The cafe racer is a motorcycle that has been modified for speed and handling rather than comfort. The bodywork and control layout of a cafe racer typically mimicked the style of a contemporary Grand Prix road racer, featuring an elongated fuel tank, often with dents to allow the rider's knees to grip the tank, low slung racing handlebars, and a single, rearward mounted, humped seat.
Here is a nice cafe racer done by Lior. Lior is a custom builder based in Israel who runs his own workshop under the name 'Back on Two'. This "HuF" Honda CB350 Cafe Racer is his latest creation and all the hard work he put into this build has paid off.
"I bought the CB350 back in November 2011, with a vision to make a pure cafe racer out of it. First thing I did was completely dismantle it, then I started playing with the design concept. I spent days and nights just staring at the bike, imagining how each and every part could connect perfectly to the other, creating a clean, balanced look. I used a '69 Benelli Mojave fuel tank, a universal seat and the rest of the parts I bought from any where I could (eBay, Dime City Cycles and virtually any online shop that offered cafe racer parts)."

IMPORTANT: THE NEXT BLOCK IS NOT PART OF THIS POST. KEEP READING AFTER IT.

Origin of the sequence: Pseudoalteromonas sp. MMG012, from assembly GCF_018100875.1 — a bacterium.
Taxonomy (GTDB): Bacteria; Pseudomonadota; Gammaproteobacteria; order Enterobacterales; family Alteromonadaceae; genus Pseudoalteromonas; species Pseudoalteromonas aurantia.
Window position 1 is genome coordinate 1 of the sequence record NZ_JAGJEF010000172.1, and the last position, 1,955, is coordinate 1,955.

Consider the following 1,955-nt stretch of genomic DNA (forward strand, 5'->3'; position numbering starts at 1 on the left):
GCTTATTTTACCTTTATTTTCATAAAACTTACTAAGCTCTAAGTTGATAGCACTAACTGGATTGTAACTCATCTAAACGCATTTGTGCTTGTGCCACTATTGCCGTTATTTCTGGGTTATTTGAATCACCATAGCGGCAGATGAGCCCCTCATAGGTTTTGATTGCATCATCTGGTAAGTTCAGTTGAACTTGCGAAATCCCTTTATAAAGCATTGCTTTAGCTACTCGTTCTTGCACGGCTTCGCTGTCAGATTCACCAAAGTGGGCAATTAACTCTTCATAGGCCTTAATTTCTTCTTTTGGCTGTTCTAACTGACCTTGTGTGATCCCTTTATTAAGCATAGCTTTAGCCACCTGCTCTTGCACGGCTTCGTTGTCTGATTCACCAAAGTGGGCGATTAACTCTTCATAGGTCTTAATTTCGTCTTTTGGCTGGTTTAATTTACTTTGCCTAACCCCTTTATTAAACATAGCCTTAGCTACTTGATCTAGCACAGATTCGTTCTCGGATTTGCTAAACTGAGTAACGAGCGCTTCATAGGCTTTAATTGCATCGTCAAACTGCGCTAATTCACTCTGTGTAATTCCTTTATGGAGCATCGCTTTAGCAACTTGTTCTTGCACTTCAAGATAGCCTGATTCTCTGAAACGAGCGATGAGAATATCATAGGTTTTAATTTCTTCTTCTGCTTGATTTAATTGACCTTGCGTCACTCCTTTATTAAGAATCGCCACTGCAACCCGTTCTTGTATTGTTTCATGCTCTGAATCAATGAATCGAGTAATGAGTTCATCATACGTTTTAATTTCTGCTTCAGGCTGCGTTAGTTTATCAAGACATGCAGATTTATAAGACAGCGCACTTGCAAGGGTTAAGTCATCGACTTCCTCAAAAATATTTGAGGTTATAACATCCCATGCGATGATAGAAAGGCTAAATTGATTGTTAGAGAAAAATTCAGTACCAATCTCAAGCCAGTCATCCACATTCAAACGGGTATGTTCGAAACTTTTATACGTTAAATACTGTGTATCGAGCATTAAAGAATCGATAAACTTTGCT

"In order to tie together the frame of a CB, the tank of a Benelli and a universal seat, I designed racing stripes from the tank to the tail, connecting them and creating a harmony between them all. Every part of the bike was restored and built with my own two hands (excluding the paint job, which was done by Erez Dror). The rear fender came from a Ducati 900SD and all the aluminum parts were painstakingly polished."
"All the work on this bike and the other bikes I have restored, was done in my house. The kids got used to have bike parts mixed with their toys and carburetors in their drawers."
Source: Return of The Cafe Racers
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